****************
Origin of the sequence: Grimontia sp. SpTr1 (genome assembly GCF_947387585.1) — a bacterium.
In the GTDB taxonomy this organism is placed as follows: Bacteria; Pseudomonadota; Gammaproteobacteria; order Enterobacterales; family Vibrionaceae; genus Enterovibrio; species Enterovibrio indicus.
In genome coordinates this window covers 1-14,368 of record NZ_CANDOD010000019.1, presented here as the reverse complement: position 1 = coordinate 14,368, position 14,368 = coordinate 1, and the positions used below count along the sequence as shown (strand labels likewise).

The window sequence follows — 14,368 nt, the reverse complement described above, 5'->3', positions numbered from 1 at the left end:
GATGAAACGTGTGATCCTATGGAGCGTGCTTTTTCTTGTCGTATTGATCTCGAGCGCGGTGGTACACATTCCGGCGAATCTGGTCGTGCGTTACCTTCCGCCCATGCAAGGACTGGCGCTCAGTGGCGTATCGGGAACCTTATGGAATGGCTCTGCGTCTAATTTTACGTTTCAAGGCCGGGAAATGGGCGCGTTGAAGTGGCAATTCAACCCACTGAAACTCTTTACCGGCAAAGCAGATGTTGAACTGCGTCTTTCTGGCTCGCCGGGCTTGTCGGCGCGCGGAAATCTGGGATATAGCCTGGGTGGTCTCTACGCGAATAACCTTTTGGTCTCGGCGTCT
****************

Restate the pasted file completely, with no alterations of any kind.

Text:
Origin of the sequence: Grimontia sp. SpTr1 (genome assembly GCF_947387585.1) — a bacterium.
In the GTDB taxonomy this organism is placed as follows: Bacteria; Pseudomonadota; Gammaproteobacteria; order Enterobacterales; family Vibrionaceae; genus Enterovibrio; species Enterovibrio indicus.
In genome coordinates this window covers 1-14,368 of record NZ_CANDOD010000019.1, presented here as the reverse complement: position 1 = coordinate 14,368, position 14,368 = coordinate 1, and the positions used below count along the sequence as shown (strand labels likewise).

The window sequence follows — 14,368 nt, the reverse complement described above, 5'->3', positions numbered from 1 at the left end:
GATGAAACGTGTGATCCTATGGAGCGTGCTTTTTCTTGTCGTATTGATCTCGAGCGCGGTGGTACACATTCCGGCGAATCTGGTCGTGCGTTACCTTCCGCCCATGCAAGGACTGGCGCTCAGTGGCGTATCGGGAACCTTATGGAATGGCTCTGCGTCTAATTTTACGTTTCAAGGCCGGGAAATGGGCGCGTTGAAGTGGCAATTCAACCCACTGAAACTCTTTACCGGCAAAGCAGATGTTGAACTGCGTCTTTCTGGCTCGCCGGGCTTGTCGGCGCGCGGAAATCTGGGATATAGCCTGGGTGGTCTCTACGCGAATAACCTTTTGGTCTCGGCGTCT